Columbus Street Bridge
Anyone who has lived in Cleveland for a while knows that a certain rivalry exists between its east and west sides, separated as they are by the Cuyahoga River. What most people don't realize is just how far back in history the rivalry goes, or that in the 1830s the building of a new bridge over the river sparked violence between residents of Cleveland (east) and Ohio City (west).
By the 1830s, Ohio City—a separate city until it was annexed by Cleveland in the 1850s—was falling behind its more prosperous neighbor on the east bank of the Cuyahoga. Ohio City residents became enraged when a Cleveland syndicate that included Cleveland's future mayor John W. Willey constructed a bridge on Columbus Street in the Flats to connect the new Cleveland Centre and Willeyville subdivisions. The new bridge took a southerly route that bypassed Ohio City's main commercial district on what is now West 25th Street. Given that this new bridge was far superior to the floating bridge further north that had previously been the only span connecting the two cities, Ohio City rightfully feared a drastic decline in traffic and goods moving through their city. Incensed, they decided to boycott the bridge. Cleveland retaliated by removing their half of the old floating bridge.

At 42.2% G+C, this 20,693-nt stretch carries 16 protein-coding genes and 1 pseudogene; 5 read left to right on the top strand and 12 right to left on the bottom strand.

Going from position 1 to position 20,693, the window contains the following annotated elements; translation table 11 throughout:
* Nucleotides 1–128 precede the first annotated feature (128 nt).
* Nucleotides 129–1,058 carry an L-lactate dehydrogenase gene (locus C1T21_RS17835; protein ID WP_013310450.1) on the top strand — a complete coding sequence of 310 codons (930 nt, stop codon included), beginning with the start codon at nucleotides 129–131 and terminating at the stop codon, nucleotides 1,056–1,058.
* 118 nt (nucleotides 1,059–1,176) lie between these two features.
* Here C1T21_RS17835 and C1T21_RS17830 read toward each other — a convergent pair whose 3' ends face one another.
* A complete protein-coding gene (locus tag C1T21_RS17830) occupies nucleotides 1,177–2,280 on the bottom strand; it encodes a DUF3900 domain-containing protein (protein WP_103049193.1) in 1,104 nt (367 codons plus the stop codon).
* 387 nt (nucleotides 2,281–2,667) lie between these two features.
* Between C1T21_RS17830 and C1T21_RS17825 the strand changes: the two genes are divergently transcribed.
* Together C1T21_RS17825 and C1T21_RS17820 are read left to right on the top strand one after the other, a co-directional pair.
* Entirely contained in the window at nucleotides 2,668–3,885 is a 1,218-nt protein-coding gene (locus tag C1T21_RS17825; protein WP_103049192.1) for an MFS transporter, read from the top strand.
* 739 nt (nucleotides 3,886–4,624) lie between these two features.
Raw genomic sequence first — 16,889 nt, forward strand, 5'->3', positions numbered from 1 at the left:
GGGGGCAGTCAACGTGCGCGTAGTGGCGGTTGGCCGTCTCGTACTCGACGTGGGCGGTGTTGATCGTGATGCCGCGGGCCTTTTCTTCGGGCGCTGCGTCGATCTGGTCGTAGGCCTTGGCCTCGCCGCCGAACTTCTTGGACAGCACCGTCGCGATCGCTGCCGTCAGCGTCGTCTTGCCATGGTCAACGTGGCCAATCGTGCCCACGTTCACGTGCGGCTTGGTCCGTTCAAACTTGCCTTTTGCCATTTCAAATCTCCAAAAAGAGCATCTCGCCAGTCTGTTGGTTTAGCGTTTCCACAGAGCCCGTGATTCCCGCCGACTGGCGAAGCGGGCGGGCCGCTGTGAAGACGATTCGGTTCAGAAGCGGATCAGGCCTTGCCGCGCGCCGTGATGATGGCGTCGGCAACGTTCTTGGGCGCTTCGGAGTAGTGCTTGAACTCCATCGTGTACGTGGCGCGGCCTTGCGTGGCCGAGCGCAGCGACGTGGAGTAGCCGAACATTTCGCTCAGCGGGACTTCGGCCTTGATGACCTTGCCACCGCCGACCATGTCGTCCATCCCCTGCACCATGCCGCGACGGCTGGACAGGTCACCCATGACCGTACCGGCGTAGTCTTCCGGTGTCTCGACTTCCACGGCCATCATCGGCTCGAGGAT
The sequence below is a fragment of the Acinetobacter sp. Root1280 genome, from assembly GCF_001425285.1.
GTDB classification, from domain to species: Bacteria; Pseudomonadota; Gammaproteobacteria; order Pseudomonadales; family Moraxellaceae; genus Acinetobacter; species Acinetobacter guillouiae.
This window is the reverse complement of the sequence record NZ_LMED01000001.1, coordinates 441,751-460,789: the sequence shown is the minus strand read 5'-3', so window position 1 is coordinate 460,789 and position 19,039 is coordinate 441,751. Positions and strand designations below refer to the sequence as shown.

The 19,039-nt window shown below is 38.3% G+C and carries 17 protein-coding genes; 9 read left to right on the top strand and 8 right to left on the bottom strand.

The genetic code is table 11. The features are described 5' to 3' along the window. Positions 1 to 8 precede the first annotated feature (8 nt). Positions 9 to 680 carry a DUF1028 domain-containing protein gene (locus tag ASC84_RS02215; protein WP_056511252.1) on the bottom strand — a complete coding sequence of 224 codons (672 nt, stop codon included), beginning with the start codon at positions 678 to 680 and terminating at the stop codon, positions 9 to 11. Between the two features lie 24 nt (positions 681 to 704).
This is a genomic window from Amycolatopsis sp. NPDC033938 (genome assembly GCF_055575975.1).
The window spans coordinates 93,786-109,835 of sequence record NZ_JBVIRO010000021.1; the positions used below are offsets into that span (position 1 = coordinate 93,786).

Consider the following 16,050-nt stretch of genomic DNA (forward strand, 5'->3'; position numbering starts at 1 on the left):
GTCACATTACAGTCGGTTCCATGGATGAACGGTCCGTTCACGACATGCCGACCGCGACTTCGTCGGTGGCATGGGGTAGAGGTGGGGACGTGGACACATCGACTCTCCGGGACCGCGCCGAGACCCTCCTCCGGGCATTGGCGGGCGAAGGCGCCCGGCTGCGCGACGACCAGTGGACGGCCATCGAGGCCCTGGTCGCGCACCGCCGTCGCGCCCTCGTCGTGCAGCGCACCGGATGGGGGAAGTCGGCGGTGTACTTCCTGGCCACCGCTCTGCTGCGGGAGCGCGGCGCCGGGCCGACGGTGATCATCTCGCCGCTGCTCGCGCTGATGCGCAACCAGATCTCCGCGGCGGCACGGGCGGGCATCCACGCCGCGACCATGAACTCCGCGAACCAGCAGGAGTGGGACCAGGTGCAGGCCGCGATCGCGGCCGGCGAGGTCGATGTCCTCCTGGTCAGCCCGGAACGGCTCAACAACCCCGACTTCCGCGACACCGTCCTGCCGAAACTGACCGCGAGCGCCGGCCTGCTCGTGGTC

On October 31, 1836, an angry mob of Ohio City residents marched to the Columbus Street Bridge intending to destroy it. Cleveland's Mayor Willey and a number of Cleveland residents met them and fighting broke out, leaving three men seriously injured before the County Sheriff put a stop to the violence. The courts eventually resolved the issue, allowing for both bridges to be opened to traffic.
The old Columbus Street bridge was replaced by an iron bridge in 1870. After that, a double swing bridge—then the world's first—took that bridge's place. Later, in 1940, WPA workers installed a steel lift bridge on Columbus Road. This bridge underwent a substantial restoration in 2013-14.
Speaking to your typical Clevelander it becomes clear that while the original Columbus Street Bridge may be long gone, the rivalry between the east and west sides of Cleveland remains firmly in place. But perhaps a bit less violently.